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Location: Indianapolis, Indiana, United States

Located in White River State Park in the heart of Indianapolis, the Indiana State Museum is a wonderful place to find everything you never expected. Whether you are a visitor to the state or a life-long Hoosier, this world-class institution will allow you to explore Indiana’s past, present and future through artistic, cultural and scientific exhibits. Starting with the birth of earth and tracing Hoosier history into the 21st century, the museum offers an eclectic and ever-changing adventure. Constructed of all Indiana materials including limestone, sandstone, steel, brick and glass, the museum’s exhibit space covers 72,000 square feet, and the organization maintains a collection of more than 400,000 artifacts. From the soaring Great Hall showcasing Robert Indiana’s INDIANA obelisk to 92 pieces of sculpture representing the 92 Indiana counties, even the building itself is a work of art. The museum is the crossroads of everything interesting, educational and unique about the state. The museum's collection began in 1862. The new building opened in 2002.

Wednesday, August 23, 2006

Day 3, August 23, 2006

Oh boy, was I tired and sore today! At first at least. I loosened up as the morning went on. Today I began digging and ended screening. The digging of screen-worthy material began in earnest today. Before, we were able to throw away much of the material that we were shoveling. Now, though, we’ve started to excavate the bone units, and so are screening the dirt. So, all of a sudden, the buckets started coming fast and furious, and I moved onto screening. We found lots of spruce cones, and a small beaver tooth and perhaps jaw.

But, the crème de la crème was found while the guys dug. Finally, the skull was uncovered, but was unfortunately pretty disintegrated. But still, a rotten skull is better than no skull. A few nice-sized ribs were also uncovered.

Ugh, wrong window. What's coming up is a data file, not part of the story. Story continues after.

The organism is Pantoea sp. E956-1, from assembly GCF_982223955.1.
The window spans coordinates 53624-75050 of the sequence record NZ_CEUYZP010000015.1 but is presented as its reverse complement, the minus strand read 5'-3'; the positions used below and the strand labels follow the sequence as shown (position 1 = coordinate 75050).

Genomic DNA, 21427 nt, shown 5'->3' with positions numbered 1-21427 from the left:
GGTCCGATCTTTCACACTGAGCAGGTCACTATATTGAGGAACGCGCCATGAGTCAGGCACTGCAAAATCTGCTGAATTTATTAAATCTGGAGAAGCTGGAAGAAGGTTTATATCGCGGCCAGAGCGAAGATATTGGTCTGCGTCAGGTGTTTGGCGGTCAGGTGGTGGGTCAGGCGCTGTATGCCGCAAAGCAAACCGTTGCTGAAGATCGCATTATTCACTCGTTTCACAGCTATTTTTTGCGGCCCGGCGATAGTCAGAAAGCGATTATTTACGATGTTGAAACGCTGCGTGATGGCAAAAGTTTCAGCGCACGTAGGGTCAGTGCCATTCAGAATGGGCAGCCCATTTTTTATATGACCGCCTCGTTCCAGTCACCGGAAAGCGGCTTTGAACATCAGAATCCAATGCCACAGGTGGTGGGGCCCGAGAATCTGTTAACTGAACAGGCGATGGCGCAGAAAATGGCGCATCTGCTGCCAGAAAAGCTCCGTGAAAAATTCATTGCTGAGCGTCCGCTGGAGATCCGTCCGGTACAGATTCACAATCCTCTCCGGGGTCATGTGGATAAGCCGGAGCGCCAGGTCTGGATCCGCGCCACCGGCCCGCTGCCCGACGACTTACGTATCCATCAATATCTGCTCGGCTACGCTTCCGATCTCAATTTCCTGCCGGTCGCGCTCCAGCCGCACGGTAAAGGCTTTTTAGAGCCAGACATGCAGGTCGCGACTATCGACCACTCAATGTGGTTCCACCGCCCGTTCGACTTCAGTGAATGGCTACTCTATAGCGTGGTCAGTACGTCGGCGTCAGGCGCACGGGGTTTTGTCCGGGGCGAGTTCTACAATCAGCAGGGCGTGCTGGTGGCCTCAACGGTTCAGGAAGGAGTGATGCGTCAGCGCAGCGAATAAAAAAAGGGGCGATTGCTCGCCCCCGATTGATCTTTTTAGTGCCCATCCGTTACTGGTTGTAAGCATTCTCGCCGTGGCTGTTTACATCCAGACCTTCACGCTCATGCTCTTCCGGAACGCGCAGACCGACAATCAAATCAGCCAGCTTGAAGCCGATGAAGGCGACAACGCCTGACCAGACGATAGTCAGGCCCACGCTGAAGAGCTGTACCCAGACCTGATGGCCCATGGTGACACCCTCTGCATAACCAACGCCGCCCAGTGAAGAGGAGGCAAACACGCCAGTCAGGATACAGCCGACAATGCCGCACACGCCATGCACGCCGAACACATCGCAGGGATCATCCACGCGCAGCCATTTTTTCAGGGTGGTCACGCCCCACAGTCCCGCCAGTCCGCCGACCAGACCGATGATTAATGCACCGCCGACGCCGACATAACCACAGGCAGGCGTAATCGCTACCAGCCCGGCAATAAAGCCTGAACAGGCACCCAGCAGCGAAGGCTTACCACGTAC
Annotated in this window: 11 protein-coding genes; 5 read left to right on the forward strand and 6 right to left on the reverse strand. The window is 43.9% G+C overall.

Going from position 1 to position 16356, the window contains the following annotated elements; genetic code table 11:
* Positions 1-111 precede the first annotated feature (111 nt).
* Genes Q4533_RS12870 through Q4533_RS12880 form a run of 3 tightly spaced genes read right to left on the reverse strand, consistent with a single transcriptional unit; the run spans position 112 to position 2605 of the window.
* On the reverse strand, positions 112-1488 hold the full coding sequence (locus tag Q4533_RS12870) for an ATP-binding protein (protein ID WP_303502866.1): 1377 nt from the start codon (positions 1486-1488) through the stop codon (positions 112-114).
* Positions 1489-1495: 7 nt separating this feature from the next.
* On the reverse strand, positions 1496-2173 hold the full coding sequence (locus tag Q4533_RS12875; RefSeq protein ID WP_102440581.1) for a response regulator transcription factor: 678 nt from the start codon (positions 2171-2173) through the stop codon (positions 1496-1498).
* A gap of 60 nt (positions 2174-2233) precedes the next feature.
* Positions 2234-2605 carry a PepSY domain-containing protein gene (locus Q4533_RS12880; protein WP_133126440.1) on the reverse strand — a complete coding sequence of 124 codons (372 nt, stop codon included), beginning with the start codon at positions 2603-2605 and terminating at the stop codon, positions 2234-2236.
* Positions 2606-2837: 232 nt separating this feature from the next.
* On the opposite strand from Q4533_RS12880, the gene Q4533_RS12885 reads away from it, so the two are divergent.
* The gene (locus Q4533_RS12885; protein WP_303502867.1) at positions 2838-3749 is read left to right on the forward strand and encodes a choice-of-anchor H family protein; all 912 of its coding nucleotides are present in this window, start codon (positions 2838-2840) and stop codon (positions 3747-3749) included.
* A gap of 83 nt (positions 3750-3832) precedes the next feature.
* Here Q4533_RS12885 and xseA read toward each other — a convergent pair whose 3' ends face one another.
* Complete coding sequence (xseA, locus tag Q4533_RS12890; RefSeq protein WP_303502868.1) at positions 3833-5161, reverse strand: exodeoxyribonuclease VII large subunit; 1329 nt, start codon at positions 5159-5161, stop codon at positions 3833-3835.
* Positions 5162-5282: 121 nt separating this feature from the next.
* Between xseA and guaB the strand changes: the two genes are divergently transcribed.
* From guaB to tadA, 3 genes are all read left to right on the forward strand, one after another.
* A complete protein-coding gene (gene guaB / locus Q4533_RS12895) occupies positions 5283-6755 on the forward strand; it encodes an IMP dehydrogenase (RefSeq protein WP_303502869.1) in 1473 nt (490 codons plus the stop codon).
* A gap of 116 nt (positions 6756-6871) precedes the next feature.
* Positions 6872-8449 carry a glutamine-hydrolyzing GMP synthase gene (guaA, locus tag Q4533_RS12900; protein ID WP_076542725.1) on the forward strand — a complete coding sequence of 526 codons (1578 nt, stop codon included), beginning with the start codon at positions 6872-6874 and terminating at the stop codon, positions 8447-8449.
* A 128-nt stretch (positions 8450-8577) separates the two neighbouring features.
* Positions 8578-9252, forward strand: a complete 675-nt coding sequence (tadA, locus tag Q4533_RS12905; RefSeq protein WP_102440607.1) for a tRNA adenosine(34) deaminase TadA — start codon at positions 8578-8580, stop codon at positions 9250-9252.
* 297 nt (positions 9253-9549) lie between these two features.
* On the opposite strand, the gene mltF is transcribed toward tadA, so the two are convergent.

We’ve been hosting many visitors at the site. In addition to the Day family members that have been showing up, high and middle school children have been taking days off of school, or showing up shortly after school. Today, volunteer Ed screened with one, and worked hard to answer questions. It is hard for some of us—I would say that several dig members are not so children-oriented. But, we try, because they love it! Nothing captures a kid’s imagination more than a paleontology dig. Even my three-year-old is starting to get interested.

The dragonflies here are the best and most varied I’ve ever seen. We’ve got a green and blue variety keeping us company, and a species with striped wings. The insects here are, in fact, gorgeous. I watched them quite a bit today, because screening doesn’t have to keep all a body’s attention all the time.

I’m back to mapping. We’ll start mapping the bones into the grid using the total station, which provides geographic and elevation locations relative to an artificial point. This is a so mewhat long and tedious process, with much writing and pausing.

So tomorrow, more sun, more lovely bugs, and another lovely day.

Peggy Fisherkeller
Curator of Geology
Indiana State Museum